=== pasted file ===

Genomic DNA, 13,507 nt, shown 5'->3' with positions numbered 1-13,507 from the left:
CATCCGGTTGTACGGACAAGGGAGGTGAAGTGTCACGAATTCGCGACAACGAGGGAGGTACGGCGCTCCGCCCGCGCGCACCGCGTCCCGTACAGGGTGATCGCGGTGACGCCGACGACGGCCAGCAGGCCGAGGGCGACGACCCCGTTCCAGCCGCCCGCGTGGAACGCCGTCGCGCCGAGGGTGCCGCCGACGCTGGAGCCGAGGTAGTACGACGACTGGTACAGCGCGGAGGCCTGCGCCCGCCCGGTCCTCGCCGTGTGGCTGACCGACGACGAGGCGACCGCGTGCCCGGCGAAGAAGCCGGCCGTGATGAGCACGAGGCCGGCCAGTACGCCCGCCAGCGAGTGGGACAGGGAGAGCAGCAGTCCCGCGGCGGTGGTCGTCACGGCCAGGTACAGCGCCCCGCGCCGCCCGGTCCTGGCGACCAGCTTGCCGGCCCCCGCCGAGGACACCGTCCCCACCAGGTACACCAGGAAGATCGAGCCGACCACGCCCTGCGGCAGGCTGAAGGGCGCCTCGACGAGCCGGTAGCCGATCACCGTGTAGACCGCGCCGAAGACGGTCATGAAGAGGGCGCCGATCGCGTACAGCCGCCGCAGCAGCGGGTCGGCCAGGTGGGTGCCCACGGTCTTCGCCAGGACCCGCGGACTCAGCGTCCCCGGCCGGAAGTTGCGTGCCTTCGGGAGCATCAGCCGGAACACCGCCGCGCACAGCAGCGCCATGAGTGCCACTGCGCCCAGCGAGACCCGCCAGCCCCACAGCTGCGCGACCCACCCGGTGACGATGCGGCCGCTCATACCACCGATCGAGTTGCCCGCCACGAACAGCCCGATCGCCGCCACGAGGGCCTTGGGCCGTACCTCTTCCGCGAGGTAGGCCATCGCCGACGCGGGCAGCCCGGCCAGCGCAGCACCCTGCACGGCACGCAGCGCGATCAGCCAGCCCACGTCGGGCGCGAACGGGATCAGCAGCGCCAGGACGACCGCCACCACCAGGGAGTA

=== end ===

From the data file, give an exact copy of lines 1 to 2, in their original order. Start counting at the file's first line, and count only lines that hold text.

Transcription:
Genomic DNA, 13,507 nt, shown 5'->3' with positions numbered 1-13,507 from the left:
CATCCGGTTGTACGGACAAGGGAGGTGAAGTGTCACGAATTCGCGACAACGAGGGAGGTACGGCGCTCCGCCCGCGCGCACCGCGTCCCGTACAGGGTGATCGCGGTGACGCCGACGACGGCCAGCAGGCCGAGGGCGACGACCCCGTTCCAGCCGCCCGCGTGGAACGCCGTCGCGCCGAGGGTGCCGCCGACGCTGGAGCCGAGGTAGTACGACGACTGGTACAGCGCGGAGGCCTGCGCCCGCCCGGTCCTCGCCGTGTGGCTGACCGACGACGAGGCGACCGCGTGCCCGGCGAAGAAGCCGGCCGTGATGAGCACGAGGCCGGCCAGTACGCCCGCCAGCGAGTGGGACAGGGAGAGCAGCAGTCCCGCGGCGGTGGTCGTCACGGCCAGGTACAGCGCCCCGCGCCGCCCGGTCCTGGCGACCAGCTTGCCGGCCCCCGCCGAGGACACCGTCCCCACCAGGTACACCAGGAAGATCGAGCCGACCACGCCCTGCGGCAGGCTGAAGGGCGCCTCGACGAGCCGGTAGCCGATCACCGTGTAGACCGCGCCGAAGACGGTCATGAAGAGGGCGCCGATCGCGTACAGCCGCCGCAGCAGCGGGTCGGCCAGGTGGGTGCCCACGGTCTTCGCCAGGACCCGCGGACTCAGCGTCCCCGGCCGGAAGTTGCGTGCCTTCGGGAGCATCAGCCGGAACACCGCCGCGCACAGCAGCGCCATGAGTGCCACTGCGCCCAGCGAGACCCGCCAGCCCCACAGCTGCGCGACCCACCCGGTGACGATGCGGCCGCTCATACCACCGATCGAGTTGCCCGCCACGAACAGCCCGATCGCCGCCACGAGGGCCTTGGGCCGTACCTCTTCCGCGAGGTAGGCCATCGCCGACGCGGGCAGCCCGGCCAGCGCAGCACCCTGCACGGCACGCAGCGCGATCAGCCAGCCCACGTCGGGCGCGAACGGGATCAGCAGCGCCAGGACGACCGCCACCACCAGGGAGTA